Roman Catholic Diocese of Ogdensburg Bishop Terry R. LaValley will be traveling to Washington, D.C., and New York City later this month, where he will participate in religious services and meet with Pope Francis during the pontiff’s first official visit to the United States.
Bishop LaValley said Wednesday that he will attend an 11:30 a.m. midday prayer with Pope Francis and other U.S. bishops Sept. 23 at St. Matthew’s Cathedral in Washington. Later in the day, Bishop LaValley will be in attendance as Pope Francis celebrates Mass on the east portico of the Basilica of the National Shrine of the Immaculate Conception, also in Washington.
During the service, Pope Francis will canonize Junipero Serra, a Spanish-born Franciscan friar credited with starting nine Spanish missions in California in the 1700s.
In New York City on Sept. 25, Bishop LaValley is slated to attend an interfaith service with Pope Francis at 11:30 a.m. at the 9/11 Memorial and Museum, World Trade Center building. That service will be followed by a 6 p.m. Mass at Madison Square Garden.
The pontiff also will travel on to Philadelphia, Pa., on Sept. 26 and 27, where he will take part in multiple meetings and services and meet with U.S. bishops during his five-day trip to the U.S.
Bishop LaValley said he and other bishops will have an opportunity to speak directly with Pope Francis during his visit, but it is unclear how much time the pontiff’s itinerary will allow for one-on-one dialogue. He said it will be his first meeting with Pope Francis.
“I am afraid that the opportunity for personal dialogue might be rather limited,” Bishop LaValley said. “There will be a lot of folks there. But I’m looking forward to it. It’s a great blessing for the Catholic Church in America, and a great honor and blessing for me as well, as a bishop.”
To help celebrate Pope Francis’s visit to the U.S., the Diocese of Ogdensburg announced through its individual parishes on Tuesday that it was giving away 200 tickets to the Madison Square Garden Mass on a first-come, first-served basis. By Wednesday afternoon, all 200 of the tickets were gone.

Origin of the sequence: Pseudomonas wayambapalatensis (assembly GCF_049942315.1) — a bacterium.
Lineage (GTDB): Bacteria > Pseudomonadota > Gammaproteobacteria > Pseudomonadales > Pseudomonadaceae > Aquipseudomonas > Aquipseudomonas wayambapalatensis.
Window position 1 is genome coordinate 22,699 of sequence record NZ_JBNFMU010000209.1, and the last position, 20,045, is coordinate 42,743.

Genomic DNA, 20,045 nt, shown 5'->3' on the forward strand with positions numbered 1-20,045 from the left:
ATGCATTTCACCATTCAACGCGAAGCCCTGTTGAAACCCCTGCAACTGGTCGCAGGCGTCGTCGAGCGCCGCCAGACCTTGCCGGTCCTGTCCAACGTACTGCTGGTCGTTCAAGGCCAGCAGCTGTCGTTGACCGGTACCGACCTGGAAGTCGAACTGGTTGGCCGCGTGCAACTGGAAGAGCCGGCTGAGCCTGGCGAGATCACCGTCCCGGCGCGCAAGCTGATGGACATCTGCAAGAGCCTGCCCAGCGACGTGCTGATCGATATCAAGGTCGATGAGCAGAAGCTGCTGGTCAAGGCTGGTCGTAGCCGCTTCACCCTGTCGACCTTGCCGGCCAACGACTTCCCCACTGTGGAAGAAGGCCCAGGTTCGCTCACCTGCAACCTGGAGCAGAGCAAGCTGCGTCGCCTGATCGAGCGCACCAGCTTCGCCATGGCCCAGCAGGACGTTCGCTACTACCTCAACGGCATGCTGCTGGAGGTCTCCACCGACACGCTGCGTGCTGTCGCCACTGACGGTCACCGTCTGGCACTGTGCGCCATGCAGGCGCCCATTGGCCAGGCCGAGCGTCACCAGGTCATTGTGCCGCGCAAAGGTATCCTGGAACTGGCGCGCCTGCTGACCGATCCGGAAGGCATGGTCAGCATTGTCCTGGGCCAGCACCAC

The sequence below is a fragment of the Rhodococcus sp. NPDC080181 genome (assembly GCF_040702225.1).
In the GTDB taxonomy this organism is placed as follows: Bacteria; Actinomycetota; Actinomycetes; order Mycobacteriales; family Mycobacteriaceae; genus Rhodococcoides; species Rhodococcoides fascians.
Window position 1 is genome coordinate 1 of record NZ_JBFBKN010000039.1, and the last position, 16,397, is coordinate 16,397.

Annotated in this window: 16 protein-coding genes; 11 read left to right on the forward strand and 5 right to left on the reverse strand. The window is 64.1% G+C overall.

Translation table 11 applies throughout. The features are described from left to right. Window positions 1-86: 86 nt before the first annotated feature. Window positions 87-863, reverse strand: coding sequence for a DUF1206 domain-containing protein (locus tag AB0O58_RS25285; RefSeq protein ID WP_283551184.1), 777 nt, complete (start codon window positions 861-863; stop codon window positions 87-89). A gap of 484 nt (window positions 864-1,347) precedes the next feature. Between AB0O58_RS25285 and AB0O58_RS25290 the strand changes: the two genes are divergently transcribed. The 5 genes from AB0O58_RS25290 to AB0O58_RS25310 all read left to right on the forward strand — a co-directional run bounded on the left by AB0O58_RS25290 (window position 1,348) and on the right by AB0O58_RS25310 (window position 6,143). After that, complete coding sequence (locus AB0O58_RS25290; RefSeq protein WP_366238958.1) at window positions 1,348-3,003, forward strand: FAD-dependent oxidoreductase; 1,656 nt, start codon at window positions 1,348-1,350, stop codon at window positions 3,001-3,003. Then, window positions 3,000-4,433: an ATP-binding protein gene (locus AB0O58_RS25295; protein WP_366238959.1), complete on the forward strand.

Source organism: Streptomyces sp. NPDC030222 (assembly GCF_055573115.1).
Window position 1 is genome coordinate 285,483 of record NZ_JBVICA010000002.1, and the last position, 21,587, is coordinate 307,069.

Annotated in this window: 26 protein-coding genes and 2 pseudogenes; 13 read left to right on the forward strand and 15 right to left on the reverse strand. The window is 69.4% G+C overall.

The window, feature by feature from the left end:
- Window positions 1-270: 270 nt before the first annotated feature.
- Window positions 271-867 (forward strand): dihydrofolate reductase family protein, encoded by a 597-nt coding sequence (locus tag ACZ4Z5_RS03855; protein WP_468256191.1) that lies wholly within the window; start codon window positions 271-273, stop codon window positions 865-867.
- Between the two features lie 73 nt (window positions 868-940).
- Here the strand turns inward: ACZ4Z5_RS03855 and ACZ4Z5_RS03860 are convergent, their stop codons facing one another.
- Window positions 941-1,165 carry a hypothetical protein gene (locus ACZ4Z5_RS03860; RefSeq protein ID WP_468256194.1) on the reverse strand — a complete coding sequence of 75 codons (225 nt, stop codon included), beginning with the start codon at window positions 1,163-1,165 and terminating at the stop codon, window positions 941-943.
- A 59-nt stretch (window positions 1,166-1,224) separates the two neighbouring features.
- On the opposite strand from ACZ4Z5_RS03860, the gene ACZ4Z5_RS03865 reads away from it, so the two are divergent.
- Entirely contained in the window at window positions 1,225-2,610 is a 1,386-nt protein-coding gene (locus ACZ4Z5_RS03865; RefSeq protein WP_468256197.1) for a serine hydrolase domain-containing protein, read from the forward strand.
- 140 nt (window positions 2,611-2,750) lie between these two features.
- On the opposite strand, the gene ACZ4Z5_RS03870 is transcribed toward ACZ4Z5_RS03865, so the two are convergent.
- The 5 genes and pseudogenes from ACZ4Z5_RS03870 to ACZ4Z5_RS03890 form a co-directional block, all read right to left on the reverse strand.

In addition to giving away tickets to the Madison Square Garden Mass, diocese officials have organized a bus trip to see Pope Francis celebrate Mass at the Benjamin Franklin Parkway in Philadelphia.
He also will take part in a Festival of Families celebration in the city.
The Sept. 27 Mass in Philadelphia is free and as many as one million worshipers are expected to attend, church officials said.
The Diocese of Ogdensburg will provide bus transportation to and from the Philadelphia Mass.
Three buses have been reserved with pickups in Plattsburgh, Massena and Watertown.
The cost for a seat on the bus is $100.
The tentative itinerary for the bus begins with an 8 p.m. departure Sept. 26. The expected arrival in Philadelphia is about 5:30 a.m.
Immediately following the service, travelers will meet at the pickup location for departure about 4 p.m.
On the return trip, the buses will stop at a restaurant for dinner, make a few rest stops along the way and arrive back in the diocese about midnight.
Information about traveling to the event by bus is available at 315-393-2920, ext. 1420.
GOUVERNEUR - School tax bills mailed out this week by St. Lawrence County to property owners in the Gouverneur Central School District will be reissued because they omitted veterans exemptions.
Darren W. Colton, director of the county’s Real Property Tax Office, said his office became aware of the mistake after being called Wednesday by a Gouverneur veteran who received his tax bill and noticed the error.
“A computer glitch removed the veteran’s exemption from the bills,” Mr. Colton said Wednesday, “A property owner called who was exempt last year so we started looking into it. Even though the exemptions are on file, they weren’t applied.